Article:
An agreement to cut the state's top personal income tax rate of 5.25 percent down to 4.8 percent next year was announced Thursday evening by GOP legislative leaders and Gov. Mary Fallin.
The plan, reached after two weeks of intense negotiations, also includes a one-time additional tax cut tied to a revenue growth trigger in the 2015 fiscal year.
If state revenue grows by at least 5 percent in that year, the income tax rate would be reduced further to 4.5 percent effective Jan. 1, 2015, but if revenue doesn't grow by that amount, the tax rate would not change. The 5 percent trigger is based on the growth of personal income, sales, use, motor vehicle and corporate tax collections.
The deal was announced after a day of meetings, including the governor talking to the GOP House caucus. Senate Republicans at first didn't embrace the plan, but about noon asked to resume talks. The talks continued until the agreement was announced about 6:30 p.m.
“We believe that cutting the state's income tax must be a priority and must be accomplished this year,” Fallin said. “We believe as a Republican caucus that allowing the people of Oklahoma to keep more of their hard-earned money is not the only right thing to do but also will help our Oklahoma families.
“It's the taxpayers' money, not the government's money,” she said. “We want to let more Oklahomans keep their hard-earned money.”
Fallin said it's estimated most Oklahomans will see a reduction in how much they pay in state income taxes.
House Speaker Kris Steele, R-Shawnee, and Senate President Pro Tem Brian Bingman, R-Sapulpa, said they expect legislators to approve the plan. Republicans have a 67-31 advantage in the House of Representatives and a 32-16 majority in the Senate.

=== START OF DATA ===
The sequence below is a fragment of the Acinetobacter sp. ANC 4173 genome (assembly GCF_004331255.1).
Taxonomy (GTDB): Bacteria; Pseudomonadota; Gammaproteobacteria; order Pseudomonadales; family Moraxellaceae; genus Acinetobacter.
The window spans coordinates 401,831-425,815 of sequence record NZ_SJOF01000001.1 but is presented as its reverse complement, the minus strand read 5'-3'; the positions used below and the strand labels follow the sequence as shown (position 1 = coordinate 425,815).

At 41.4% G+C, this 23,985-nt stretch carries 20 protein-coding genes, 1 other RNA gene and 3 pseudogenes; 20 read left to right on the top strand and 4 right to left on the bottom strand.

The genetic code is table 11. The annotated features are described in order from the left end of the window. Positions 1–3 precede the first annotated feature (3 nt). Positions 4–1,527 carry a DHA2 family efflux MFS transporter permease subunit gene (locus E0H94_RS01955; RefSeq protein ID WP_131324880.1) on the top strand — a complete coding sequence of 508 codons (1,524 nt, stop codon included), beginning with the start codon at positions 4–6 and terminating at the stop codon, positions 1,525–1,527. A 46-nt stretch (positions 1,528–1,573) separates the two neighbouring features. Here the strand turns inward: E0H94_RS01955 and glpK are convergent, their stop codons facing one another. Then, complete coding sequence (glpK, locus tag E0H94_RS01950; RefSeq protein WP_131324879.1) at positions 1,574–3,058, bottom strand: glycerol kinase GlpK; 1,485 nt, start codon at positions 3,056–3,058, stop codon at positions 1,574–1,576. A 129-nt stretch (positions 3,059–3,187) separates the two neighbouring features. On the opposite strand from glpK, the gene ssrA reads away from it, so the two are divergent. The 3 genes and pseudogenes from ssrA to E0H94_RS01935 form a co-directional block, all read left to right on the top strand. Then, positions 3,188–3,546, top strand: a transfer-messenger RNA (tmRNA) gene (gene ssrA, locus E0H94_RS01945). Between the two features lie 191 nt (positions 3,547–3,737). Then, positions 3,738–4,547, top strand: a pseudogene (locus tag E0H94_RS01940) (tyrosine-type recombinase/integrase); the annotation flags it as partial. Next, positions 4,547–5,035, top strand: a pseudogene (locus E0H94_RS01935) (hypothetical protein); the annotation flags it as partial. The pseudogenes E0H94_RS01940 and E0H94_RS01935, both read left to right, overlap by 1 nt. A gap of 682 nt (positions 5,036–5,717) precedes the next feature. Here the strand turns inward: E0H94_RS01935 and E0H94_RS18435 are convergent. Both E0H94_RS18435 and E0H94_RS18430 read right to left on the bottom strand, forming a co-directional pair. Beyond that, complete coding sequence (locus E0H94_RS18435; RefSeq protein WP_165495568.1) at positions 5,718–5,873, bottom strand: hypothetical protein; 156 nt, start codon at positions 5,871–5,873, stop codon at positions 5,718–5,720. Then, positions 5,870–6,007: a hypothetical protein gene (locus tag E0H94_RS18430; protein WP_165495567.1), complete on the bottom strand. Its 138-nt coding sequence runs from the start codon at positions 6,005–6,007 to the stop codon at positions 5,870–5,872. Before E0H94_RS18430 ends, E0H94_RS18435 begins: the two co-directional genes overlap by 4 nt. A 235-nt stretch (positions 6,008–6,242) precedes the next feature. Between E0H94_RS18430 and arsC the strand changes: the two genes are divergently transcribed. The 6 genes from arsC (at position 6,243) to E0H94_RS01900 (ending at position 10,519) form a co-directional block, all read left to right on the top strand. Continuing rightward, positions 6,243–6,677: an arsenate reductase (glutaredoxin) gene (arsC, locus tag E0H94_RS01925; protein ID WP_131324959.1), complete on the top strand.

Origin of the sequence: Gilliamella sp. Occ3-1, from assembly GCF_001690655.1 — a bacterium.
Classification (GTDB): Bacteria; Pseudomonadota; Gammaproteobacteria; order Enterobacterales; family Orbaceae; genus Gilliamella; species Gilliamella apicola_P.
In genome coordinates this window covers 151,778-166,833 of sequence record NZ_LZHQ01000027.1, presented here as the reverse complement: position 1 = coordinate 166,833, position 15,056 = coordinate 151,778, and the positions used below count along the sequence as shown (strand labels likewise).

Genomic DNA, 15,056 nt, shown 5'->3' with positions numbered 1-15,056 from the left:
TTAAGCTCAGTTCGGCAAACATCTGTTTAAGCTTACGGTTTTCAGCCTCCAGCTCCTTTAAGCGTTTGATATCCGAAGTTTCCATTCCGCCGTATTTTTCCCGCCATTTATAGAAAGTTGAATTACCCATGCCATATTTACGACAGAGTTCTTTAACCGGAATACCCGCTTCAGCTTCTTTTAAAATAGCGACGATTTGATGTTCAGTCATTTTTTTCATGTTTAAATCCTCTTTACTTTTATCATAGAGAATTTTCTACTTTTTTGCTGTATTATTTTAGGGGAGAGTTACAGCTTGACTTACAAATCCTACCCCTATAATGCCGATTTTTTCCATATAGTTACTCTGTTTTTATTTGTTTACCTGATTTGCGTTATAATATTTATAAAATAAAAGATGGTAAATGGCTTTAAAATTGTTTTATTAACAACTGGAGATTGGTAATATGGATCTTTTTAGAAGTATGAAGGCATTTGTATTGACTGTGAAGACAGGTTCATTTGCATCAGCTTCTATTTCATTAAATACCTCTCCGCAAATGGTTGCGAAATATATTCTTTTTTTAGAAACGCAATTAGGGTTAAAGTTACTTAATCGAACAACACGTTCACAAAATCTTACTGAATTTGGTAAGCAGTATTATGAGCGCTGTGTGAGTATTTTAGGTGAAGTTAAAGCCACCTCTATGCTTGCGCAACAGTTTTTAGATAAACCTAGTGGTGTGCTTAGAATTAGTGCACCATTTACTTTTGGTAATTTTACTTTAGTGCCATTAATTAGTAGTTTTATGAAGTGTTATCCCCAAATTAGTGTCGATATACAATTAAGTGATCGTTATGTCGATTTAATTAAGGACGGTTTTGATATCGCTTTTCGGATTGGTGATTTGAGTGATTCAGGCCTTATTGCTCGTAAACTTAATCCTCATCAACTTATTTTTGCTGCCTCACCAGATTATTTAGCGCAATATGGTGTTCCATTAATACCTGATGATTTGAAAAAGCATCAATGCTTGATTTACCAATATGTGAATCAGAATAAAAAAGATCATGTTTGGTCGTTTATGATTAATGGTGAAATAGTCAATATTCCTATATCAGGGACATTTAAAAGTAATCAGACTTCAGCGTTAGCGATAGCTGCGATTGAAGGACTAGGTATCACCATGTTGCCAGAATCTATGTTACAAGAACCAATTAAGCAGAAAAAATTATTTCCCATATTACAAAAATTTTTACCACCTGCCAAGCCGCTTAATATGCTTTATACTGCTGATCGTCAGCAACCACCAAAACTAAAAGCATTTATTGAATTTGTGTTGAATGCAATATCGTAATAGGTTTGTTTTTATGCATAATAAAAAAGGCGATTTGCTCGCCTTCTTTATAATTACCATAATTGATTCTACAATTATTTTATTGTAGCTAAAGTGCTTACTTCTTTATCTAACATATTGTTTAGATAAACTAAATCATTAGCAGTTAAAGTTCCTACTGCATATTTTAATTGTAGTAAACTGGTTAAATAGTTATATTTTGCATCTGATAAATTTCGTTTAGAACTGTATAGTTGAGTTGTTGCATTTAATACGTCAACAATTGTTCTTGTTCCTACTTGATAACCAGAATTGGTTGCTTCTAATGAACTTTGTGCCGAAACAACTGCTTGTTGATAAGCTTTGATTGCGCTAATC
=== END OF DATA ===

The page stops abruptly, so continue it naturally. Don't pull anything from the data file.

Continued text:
With a decision on cutting the income tax rate out of the way, GOP legislative leaders and Fallin now will work on developing a $6.6 billion budget for the 2013 fiscal year, which begins July 1. They said a deal on the budget should come quickly, possibly Friday or this weekend. Lawmakers are required to adopt a budget before adjourning. They must complete their work by 5 p.m. May 25.
More about the plan
The proposal also simplifies the tax code by dropping the total number of tax brackets from seven to three. New rates will be set at 1 percent, 3.3 percent and 4.8 percent, Fallin said.
The agreement represents a tax cut of more than $218 million to taxpayers when fully implemented in the 2014 fiscal year. It would cut taxes by an additional $121.4 million in the 2015 fiscal year should the growth trigger be reached, Fallin said.
Lost revenue is partially offset by eliminating 33 tax credits, certain deductions and eliminating the personal exemption for single filers making more than $35,000 and joint filers making more than $70,000. No major economic tax credits are being eliminated; retirement and veteran tax exemptions for individual taxpayers are safe.
The plan leaves alone credits available to low-income taxpayers, such as earned income credits, child and child care credits and sales tax relief credits.